The following story, which is real, explains what love for objects is all about. I’m telling it, because maybe some readers will identify with it.

I have a niece whose cell phone was damaged a few months ago. For her, objects are “animated”, as if they had a personality, a soul. Among all her objects, the cell phone is the most important belonging to her; she takes care of it as if it were a child. Well, she went to an Apple store to have it fixed, and the technicians told her that the damage was from the factory, that they were changing her cell phone for a new one. She did not accept the offer, because she felt it as if they had proposed that, instead of curing her cat, they would exchange it for another identical one. She waited for her dad to discuss the problem. He, with his usual cunning, told her that if they transferred all the information from her phone to the new one, it was as if one’s brain was transplanted into a new body, almost identical to one’s own, but healthy. So, Speaking of all this, of the love for objects, my niece told me that what she felt was so strong, that she always carried two elastic bands on her wrists to hold her hair, so that the elastic bands would never feel alone.

I have observed, especially in men, that kind of love, but for cars. I even know that some give them names: an adorable gentleman I met had two Volkswagen Beetles; one he called Benitin, and the other Aeneas. He spent a good part of the weekend “cleaning” them gently with a kerchief.

When a friend dies, we tend to carefully and affectionately keep the objects that were his and that, luckily, we inherited. It is as if those objects were not what they are: objects. We would not change the ring that our aunt left us for another one just like it, but newer. No, what we want is the one that was in her musical hands all her life.

If there are auctions of clothing and accessories used by the artists and characters in history, it is because we have that indelible and irrational superstition that “something” of the person who owned it remained in the object, and there are even those who are convinced that that they “have their energy”. It is very probable that, if after someone have given us a jacket that person tell us that it belonged to a serial killer, we will never use it; even more, we don’t even want to touch it. This “essentialism” means that the value of works of art varies depending on their authenticity (if it was painted by Leonardo) and the  owners of the panting. A longer history of important owners, more value of the piece of art.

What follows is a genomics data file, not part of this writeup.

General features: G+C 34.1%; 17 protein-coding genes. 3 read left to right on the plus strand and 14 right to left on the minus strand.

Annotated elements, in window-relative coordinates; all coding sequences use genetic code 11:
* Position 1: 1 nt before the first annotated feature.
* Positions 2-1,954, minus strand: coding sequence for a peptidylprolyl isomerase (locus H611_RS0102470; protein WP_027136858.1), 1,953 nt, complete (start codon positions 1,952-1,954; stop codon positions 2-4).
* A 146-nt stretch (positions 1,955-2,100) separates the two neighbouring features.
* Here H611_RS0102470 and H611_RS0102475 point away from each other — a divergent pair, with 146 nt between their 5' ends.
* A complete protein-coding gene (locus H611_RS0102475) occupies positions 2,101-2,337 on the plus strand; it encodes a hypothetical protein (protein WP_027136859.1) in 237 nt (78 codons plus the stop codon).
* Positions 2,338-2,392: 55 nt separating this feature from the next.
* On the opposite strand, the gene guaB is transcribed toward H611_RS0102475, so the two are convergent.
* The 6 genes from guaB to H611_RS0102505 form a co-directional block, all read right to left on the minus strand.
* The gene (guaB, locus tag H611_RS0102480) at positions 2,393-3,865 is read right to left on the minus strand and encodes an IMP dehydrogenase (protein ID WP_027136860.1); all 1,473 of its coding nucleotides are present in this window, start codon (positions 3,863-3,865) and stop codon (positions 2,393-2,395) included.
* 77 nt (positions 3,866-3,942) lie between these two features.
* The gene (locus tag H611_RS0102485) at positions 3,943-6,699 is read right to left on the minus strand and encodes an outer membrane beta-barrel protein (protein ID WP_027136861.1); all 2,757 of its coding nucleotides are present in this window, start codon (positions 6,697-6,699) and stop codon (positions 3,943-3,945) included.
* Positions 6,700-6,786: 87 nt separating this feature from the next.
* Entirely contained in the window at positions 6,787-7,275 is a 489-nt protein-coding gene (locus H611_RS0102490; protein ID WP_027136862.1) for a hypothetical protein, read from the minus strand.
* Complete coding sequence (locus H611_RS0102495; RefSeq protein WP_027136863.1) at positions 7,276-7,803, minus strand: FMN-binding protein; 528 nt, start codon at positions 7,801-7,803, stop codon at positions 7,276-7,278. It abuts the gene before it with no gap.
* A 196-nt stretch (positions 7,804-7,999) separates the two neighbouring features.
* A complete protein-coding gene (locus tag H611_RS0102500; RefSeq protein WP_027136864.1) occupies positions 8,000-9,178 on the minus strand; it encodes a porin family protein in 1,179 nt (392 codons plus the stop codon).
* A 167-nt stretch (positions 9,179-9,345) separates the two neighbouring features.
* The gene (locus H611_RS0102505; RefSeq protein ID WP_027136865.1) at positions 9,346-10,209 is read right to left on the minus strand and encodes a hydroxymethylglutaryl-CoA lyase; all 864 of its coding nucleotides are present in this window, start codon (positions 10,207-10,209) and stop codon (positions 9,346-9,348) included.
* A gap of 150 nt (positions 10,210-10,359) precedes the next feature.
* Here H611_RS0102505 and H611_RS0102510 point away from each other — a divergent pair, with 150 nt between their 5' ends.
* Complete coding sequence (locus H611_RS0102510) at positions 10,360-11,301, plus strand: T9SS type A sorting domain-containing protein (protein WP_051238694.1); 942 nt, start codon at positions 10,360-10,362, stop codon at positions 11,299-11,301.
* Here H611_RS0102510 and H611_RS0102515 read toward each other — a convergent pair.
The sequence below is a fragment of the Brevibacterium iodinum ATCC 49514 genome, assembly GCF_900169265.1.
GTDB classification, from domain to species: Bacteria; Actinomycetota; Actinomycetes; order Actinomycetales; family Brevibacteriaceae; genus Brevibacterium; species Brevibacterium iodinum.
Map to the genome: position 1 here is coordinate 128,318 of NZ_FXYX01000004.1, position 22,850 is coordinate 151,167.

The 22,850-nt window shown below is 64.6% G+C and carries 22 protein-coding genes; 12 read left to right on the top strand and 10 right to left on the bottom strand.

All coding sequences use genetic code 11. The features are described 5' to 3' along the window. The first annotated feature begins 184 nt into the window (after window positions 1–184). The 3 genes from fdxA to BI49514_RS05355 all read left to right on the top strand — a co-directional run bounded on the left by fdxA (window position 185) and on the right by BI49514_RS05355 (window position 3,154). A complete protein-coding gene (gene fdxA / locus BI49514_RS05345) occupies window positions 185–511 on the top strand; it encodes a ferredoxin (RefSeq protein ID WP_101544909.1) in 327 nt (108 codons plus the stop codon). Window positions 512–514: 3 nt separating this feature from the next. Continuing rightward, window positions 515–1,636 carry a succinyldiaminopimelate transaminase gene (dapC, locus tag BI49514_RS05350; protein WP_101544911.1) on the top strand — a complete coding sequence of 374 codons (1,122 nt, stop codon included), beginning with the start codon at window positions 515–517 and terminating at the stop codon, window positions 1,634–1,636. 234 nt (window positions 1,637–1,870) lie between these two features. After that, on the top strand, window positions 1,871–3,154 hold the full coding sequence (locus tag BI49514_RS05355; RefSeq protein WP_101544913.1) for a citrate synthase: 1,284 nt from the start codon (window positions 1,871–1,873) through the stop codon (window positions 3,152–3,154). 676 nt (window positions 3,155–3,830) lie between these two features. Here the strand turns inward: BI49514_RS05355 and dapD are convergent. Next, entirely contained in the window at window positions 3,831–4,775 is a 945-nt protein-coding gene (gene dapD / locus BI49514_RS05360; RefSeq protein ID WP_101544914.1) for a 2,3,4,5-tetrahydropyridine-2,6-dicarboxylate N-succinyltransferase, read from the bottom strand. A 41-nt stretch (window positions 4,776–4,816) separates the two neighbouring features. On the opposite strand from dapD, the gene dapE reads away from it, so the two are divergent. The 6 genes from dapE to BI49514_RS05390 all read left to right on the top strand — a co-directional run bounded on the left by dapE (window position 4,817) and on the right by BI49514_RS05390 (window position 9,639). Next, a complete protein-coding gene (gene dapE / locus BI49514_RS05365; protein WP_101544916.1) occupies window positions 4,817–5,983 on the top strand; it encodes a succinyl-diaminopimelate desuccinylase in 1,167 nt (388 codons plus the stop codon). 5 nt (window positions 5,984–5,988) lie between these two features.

Psychologists and economists say that there is a phenomenon called the “endowment effect” related to these stories and feelings. The endowment effect causes us to value an object as soon as we believe it is ours; They say that we don’t even have to have it physically, that if, for example, we bid for it at auction, it’s enough for us to feel belonging and value it more. This is why almost everyone believes that their belongings are worth more than what other people are willing to pay for them.

Loss aversion is a well-known phenomenon, and it looks like this. We prefer not to gain something, even a little better than what we have, if we have to lose something that is already ours to do so. Having to sell something for a lower price than we think is fair feels like an emotional loss, and it hurts.

Being rational implies overcoming, dominating, and ceasing to feel an excessive attachment to our objects. Many times that love is a hindering emotion that prevents us from doing good business and gaining freedom. The object has nothing essential that makes it different beyond the history that exists exclusively in our mind. Because we are essentialists, because we put souls into objects, religion can perform its miracles, such as the transfiguration of matter into spirit, and vice versa.

If we were rational, it would be impossible to convince ourselves that the body and blood of Christ are in the host, and no one would carry a good luck charm or keep the endless other nonsensical things that, to a greater or lesser extent, we all keep.

This commercial advertisement catch the point very well


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